Remember that every sheet of plywood should have two good long edges, two good short edges AND possibly four square corners1. Use this to your advantage if the factory edges are in good condition; and if they're not perhaps a little hand planing or sanding with a block will clean them up enough that you can use them as the bottom edge in drawer boxes.
don't think I have enough space to set up to feel safe using a circular saw (certainly no room for a table saw).
FWIW circular saws are considered the tool for making at least the initial break-down cuts on sheet goods, so if you will be using plywood etc. a fair bit one can be a worthwhile purchase. And arguably the safest way to use one to do this is to work on the floor, on top of a sacrificial surface such as thick insulation foam, so the method doesn't require a dedicated workplace.
Also, with just a few scraps of wood and a little ingenuity you can quite easily create a very capable sawing guide, saving 'a little' over some of the commercial track saws ^_^
Popular opinion seems to be that you can't cut straight with a (handheld) jigsaw.
Well popular opinion is wrong in this case. As I say in my Comment above, the (many) people who say this are either blindly repeating a 'fact' they've heard, or they're relating their own experience where they did it wrong.
Sure, with a jigsaw you won't easily match the kind of cut you can achieve with a table saw, or a circular saw for that matter (even used freehand), but you can cut at least as straight as with a panel saw and nobody goes around criticising hand saws for how bad those are at sawing to the line!
Just as when making cuts with a hand saw, so much comes down to the user.
With a jigsaw if you push the cut you're setting yourself up for failure. But slow down and be patient, let the saw do the work, and you can saw to line really well.
Does the blade really wobble side to side that much?
AFAIK it's not really about blade wobble, it's more about blade deflection (from pushing the cut) which can tend to pull the saw away from the desired path.
Slow right down however and a wandering jigsaw will start to behave itself. Sawing is not a race.
And that's just if sawing freehand. Things get even better if you jig it.....
Can plywood be (hand) planed, or does the glue gum up too much?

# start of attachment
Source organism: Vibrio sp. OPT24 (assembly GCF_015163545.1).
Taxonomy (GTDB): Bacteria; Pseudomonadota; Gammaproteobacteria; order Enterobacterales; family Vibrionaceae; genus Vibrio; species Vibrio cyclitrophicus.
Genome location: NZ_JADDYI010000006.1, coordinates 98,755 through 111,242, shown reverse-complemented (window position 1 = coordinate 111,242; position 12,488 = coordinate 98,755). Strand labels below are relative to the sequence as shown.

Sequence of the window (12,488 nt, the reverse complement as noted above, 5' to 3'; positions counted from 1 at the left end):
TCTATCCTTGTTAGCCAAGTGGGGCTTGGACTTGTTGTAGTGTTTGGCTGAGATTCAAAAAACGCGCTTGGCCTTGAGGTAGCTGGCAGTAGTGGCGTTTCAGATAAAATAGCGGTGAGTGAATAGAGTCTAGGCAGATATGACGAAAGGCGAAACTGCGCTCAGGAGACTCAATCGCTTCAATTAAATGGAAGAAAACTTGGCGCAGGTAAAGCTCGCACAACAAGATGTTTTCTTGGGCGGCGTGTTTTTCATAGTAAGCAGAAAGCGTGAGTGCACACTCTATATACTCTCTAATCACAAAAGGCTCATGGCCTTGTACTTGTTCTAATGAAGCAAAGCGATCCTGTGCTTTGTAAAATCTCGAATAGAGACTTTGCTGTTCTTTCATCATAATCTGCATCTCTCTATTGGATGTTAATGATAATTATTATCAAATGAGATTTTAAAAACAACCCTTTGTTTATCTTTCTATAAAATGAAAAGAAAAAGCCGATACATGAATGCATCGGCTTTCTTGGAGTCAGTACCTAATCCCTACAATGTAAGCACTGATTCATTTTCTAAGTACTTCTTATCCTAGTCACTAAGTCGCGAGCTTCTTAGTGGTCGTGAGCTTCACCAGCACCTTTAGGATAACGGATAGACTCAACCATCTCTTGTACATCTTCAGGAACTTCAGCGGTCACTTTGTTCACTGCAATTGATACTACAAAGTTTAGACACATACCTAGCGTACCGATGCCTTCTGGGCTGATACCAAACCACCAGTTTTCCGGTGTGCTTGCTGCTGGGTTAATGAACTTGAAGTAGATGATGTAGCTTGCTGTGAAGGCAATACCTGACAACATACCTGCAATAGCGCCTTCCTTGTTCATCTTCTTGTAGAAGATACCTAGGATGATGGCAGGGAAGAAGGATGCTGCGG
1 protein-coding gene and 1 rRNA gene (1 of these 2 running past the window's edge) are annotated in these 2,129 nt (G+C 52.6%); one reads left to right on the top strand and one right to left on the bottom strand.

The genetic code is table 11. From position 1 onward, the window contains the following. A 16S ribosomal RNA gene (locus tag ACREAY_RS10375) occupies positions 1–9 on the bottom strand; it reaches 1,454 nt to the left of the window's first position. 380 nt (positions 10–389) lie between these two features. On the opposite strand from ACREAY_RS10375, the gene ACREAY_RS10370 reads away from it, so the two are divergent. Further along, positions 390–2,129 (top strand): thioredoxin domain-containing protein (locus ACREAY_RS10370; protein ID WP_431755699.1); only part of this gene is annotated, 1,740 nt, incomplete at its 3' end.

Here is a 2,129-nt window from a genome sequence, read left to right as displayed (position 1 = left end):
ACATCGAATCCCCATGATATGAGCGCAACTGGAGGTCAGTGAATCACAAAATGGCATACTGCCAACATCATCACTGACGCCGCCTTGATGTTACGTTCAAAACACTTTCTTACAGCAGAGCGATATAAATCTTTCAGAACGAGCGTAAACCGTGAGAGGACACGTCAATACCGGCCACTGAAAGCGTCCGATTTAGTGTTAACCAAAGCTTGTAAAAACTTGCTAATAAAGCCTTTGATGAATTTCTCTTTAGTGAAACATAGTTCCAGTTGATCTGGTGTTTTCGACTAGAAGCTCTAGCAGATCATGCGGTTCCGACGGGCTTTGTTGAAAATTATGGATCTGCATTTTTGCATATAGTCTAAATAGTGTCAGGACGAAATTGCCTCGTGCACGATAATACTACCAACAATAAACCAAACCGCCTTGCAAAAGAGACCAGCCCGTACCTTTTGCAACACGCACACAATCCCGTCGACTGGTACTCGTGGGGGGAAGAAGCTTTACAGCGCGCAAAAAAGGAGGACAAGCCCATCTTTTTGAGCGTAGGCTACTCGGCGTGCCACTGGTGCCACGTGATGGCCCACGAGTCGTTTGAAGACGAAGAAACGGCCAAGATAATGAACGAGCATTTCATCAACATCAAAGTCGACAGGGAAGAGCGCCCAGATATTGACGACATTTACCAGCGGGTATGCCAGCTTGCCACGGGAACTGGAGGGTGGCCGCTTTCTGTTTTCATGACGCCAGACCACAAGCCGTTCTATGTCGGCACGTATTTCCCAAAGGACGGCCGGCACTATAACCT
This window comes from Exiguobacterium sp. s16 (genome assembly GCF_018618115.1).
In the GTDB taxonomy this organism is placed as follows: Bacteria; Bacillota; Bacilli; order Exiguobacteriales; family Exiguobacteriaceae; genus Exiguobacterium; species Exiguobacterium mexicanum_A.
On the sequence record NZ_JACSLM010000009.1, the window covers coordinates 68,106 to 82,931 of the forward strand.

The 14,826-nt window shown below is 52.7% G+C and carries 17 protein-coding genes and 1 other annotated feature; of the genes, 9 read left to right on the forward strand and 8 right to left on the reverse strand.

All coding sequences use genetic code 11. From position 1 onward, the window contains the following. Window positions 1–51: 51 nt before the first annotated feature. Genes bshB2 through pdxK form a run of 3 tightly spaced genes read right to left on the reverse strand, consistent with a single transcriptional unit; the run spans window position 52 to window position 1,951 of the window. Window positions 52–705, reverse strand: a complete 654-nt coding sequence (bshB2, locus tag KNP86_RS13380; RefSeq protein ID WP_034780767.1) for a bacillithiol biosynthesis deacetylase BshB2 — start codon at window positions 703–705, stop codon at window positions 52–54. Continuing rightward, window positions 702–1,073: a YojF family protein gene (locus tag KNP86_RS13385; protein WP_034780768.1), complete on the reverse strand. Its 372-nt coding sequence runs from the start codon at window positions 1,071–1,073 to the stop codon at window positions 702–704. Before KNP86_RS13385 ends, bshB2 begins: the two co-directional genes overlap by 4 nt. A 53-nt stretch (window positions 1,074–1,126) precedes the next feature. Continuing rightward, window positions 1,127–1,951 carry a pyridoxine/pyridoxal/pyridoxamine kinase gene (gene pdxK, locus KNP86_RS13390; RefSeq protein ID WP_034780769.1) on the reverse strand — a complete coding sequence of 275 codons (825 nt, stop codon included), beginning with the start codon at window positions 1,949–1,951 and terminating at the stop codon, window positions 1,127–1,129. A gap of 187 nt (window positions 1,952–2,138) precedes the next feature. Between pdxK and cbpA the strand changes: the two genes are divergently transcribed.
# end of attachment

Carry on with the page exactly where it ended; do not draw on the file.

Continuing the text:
Obviously plywood quality varies (lots) but yes you can definitely plane it.
You'll probably find you need to re-hone your iron a little more frequently than normal, but not excessively so. I recently had to plane quite a bit of OSB which is way tougher than a typical plywood, and even that wasn't too bad2.
Watch out for spelching at the corners due to every second ply being at right angles to the edge, and utilise one of the end-grain planing tricks for clean corners.
What plane to use
Honestly just about anything. If the drawers you plan to make are not small you could do with using a no. 4 or 5 for their longer soles, but you can do this quite well with a block plane. Just needs a little more care to ensure your edges end up straight if you're using a shorter plane.
Regardless of the plane you use having the iron nice and sharp will of course pay dividends.
Sawing plywood by hand
I don't want to dissuade you from trying to saw sheet goods by hand, because with one of the better modern panel saws with tough, hardened teeth and the right setup (saw horses etc.) you can break down plywood surprisingly quickly3 and easily by hand.
Your first few cuts are unlikely to be the straightest ever made naturally, but as you're already committed to cleaning up the sawn edges by planing as long as you stick to the waste side of the line it sorta doesn't matter :-) And you will get better at it with practice.
So don't dismiss it as unworkable method, despite the undeniable advantages of doing it with a power saw. Sometimes it's just way faster to do it by hand, and good enough.
1 At least two have a reputation for being reliably square, but never take this for granted. Always check.
2 And this was with stock irons in very much non-premium planes, so not using A2, PMV-11 or anything like that :-)
3 3/4" material saws at approx. one inch per stroke according to Jim Tolpin.